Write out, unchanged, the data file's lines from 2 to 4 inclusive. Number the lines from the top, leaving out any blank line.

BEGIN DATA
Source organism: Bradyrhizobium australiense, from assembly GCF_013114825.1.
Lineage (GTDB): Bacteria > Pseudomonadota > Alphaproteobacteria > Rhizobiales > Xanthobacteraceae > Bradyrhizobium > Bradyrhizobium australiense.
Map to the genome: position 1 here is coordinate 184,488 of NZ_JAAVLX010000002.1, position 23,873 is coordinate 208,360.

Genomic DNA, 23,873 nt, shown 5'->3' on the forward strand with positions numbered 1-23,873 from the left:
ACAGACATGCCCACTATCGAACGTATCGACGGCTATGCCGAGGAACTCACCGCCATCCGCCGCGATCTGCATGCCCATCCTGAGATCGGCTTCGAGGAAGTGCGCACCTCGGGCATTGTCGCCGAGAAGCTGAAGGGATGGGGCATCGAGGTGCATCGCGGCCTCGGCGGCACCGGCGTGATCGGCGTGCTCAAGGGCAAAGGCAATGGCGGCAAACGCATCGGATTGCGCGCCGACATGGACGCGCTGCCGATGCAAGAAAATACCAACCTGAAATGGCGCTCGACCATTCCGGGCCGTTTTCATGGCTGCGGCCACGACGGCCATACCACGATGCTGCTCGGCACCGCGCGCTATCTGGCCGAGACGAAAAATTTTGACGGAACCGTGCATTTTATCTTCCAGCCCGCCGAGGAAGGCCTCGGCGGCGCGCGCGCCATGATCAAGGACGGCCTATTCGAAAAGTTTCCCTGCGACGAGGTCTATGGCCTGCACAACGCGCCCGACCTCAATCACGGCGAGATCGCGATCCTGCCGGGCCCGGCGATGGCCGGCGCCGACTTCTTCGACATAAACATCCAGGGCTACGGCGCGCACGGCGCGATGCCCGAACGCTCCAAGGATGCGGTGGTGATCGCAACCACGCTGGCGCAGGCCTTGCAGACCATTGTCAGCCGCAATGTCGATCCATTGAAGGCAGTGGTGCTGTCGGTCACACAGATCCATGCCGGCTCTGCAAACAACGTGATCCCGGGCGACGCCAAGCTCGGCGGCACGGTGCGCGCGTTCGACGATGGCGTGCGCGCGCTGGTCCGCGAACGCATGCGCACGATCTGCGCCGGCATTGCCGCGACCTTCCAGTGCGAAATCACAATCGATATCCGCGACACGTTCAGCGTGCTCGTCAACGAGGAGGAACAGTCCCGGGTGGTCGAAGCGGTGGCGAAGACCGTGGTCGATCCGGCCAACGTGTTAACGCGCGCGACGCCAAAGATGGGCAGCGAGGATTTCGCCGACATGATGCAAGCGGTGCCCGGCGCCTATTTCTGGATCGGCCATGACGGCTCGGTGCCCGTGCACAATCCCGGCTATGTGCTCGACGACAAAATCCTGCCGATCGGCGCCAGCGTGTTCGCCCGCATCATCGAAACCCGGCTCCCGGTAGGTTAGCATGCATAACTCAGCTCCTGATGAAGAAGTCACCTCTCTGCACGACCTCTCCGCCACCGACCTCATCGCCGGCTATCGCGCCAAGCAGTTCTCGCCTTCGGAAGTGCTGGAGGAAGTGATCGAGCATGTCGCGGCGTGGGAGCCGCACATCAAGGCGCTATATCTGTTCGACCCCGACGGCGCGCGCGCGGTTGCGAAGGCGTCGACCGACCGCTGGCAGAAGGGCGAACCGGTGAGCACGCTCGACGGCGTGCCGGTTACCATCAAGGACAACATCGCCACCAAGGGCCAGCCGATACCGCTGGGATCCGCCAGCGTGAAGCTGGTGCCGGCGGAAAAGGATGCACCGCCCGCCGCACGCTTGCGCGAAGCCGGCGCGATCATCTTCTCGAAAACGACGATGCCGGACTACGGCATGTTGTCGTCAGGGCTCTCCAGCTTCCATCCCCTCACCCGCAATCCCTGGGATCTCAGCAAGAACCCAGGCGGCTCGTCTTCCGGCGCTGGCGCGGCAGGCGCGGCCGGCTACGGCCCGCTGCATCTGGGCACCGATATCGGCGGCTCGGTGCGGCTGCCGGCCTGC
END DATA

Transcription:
Lineage (GTDB): Bacteria > Pseudomonadota > Alphaproteobacteria > Rhizobiales > Xanthobacteraceae > Bradyrhizobium > Bradyrhizobium australiense.
Map to the genome: position 1 here is coordinate 184,488 of NZ_JAAVLX010000002.1, position 23,873 is coordinate 208,360.

Genomic DNA, 23,873 nt, shown 5'->3' on the forward strand with positions numbered 1-23,873 from the left: